Warwickshire Police asks the public not to use a hand held mobile phone whilst driving
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It is not only illegal to use a hand held mobile phone whilst driving or while stopped with the engine on, but it is also one of the ‘fatal 4’ factors that contribute towards death and injury on our roads alongside not wearing a seatbelt, drink and drug driving and speeding.
Many drivers are concerned about legal and illegal mobile phone use by other drivers and the RAC 2020 Report on Motoring has identified handheld mobile phone use by other drivers as the second biggest driver concern in 2020.
Fortunately the majority of people do not use their mobile phone whilst driving, however there is still a dangerous minority who do.
Inspector Jem Mountford said “We are seeing a worrying shift in attitudes to mobile phone use behind the wheel and this is raising many safety concerns.
“We are seeing more drivers looking down to use a handheld mobile phone to use social media apps, select music, check emails or texting while driving when they should be focussing on the road ahead. We are asking these drivers to consider how their actions could affect themselves and other people.
“Whoever you are texting or calling, whether parents, family, or friends, they would not want you to have a collision potentially injuring yourself or someone else.”
In Warwickshire, using a mobile phone whilst driving was a contributory factor in five serious collisions in 2019 and two serious collisions in 2020, (provisional data). For these drivers, being involved in a serious collision will change their lives forever. Interestingly, the majority of these collisions occurred in the south of the county.
There are also financial consequences as using a mobile phone whilst driving attracts 6 points and a £200 fine and even if you are using a mobile phone legally, if you are driving whilst not being in proper control of your vehicle you could face 3 points and £100 fine.
In Warwickshire during 2019, 390 drivers received fixed penalty notices for driving whilst using a mobile phone and in 2020 despite lockdown, 267 notices were issued to drivers.
We know that for many drivers, the temptation to use a mobile phone will be strong as they see their daily drive as an opportunity to catch up on emails, social media, or chat with friends and family.
Please make it a 2021 resolution to tell work, friends and family that you will check your phone regularly but you will not use your mobile phone to respond to them whilst driving because it is a distraction and you need to concentrate on driving.
Put your phone out of sight in a bag or glove box or the boot when you are driving so you don’t get tempted to check it or simply switch your phone off. Whilst legal, hands free use is just as distracting as handheld phone use and should be avoided wherever possible.
It may shock some people to know that when distracted, your driving is impaired to a degree similar to that of a drink driver. Especially if you would never consider drink driving. If you’re distracted by your phone while driving, you are four times more likely to crash.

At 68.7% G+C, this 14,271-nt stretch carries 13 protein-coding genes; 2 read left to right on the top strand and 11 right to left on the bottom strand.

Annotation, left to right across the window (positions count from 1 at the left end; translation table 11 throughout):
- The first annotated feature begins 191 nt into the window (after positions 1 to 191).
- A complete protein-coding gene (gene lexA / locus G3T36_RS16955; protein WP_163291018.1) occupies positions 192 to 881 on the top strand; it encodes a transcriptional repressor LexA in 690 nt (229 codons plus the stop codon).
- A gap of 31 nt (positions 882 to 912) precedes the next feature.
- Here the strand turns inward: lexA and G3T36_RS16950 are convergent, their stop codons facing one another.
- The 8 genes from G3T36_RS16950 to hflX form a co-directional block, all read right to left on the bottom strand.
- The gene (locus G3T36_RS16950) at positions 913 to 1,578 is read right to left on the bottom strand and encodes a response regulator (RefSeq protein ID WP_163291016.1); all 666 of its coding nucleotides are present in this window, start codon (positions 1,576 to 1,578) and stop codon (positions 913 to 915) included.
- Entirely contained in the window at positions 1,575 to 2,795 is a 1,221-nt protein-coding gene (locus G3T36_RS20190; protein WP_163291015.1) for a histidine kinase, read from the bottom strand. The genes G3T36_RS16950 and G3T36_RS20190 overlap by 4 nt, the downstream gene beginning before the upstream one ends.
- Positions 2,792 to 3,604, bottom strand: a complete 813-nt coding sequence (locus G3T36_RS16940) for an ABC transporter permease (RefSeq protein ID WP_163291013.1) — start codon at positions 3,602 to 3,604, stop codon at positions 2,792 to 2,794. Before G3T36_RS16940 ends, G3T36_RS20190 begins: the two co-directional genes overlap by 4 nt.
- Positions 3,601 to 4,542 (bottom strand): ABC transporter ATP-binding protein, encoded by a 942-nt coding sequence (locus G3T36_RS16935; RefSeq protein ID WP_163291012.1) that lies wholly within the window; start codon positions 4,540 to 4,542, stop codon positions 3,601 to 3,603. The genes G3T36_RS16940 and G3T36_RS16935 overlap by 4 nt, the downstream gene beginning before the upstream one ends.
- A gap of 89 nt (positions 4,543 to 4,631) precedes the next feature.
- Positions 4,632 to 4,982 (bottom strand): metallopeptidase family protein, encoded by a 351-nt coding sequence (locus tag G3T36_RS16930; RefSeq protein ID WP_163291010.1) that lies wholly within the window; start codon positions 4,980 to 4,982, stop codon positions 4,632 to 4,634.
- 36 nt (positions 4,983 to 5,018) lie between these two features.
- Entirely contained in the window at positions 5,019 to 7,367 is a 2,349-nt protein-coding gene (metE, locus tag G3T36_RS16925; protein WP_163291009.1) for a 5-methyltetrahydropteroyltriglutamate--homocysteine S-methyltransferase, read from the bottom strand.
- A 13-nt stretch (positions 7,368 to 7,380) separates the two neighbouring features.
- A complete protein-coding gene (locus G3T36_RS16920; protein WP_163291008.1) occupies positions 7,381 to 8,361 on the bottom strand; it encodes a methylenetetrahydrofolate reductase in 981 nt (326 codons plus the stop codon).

You are also far less likely to notice hazards, road signs, fail to maintain proper lane position and steady speed and will take much longer to react to any hazards you do see. This applies equally to hands free phone use as hand held use.
Drivers don’t have ’spare’ attention to apply to other tasks – that’s simply not how our brains work and having two hands on the wheel and both eyes on the road isn’t enough if your mind is elsewhere.
It’s not just mobile phones that can distract you, changing the channel on the radio, chatting to a passenger, and having children in the car can all hinder your concentration when driving.
Driving whilst distracted was identified as a contributory factor in five serious collisions and one fatal collision in 2019. Despite lockdown in 2020, driving whilst distracted was a contributory factor in eight serious collisions and one fatal collision (provisional data). The majority of drivers were men.
Being stopped by Warwickshire Police isn’t the only way you can get caught for using your mobile phone whilst driving. We are asking the public to submit any dashcam or GoPro footage they have captured as evidence that could be used to prosecute someone for using a phone whilst driving to Operation Snap. See more information.
More and more people are committing publically to not using their phones while driving and you can follow the campaign on social media using the hashtag #StandingupForHangingUp to symbolise this.
You can also follow us on Twitter @WarksPolice @OPUWarks and Facebook @WarwickshirePolice, @OPUWarwickshire
Mobile phones and the law As well as increasing your risks of a collision you could face a £200 fine and six points if you use a hand-held phone when driving. Within your probationary period you’ll lose your licence.
If it goes to court the fine can be up to £1000 and you could get disqualified from driving.
If you kill someone you will face prison and will have to live with what you have done for the rest of your life.
The police will check phone records when investigating a fatal collision or serious injury. The law still applies to you if you’re: • stopped at traffic lights • queuing in traffic • supervising a learner driver
Please remember that if you are distracted by your mobile phone or anything else whilst driving, driving whilst not being in proper control of your vehicle is also an offence attracting 3 points and £100 fine.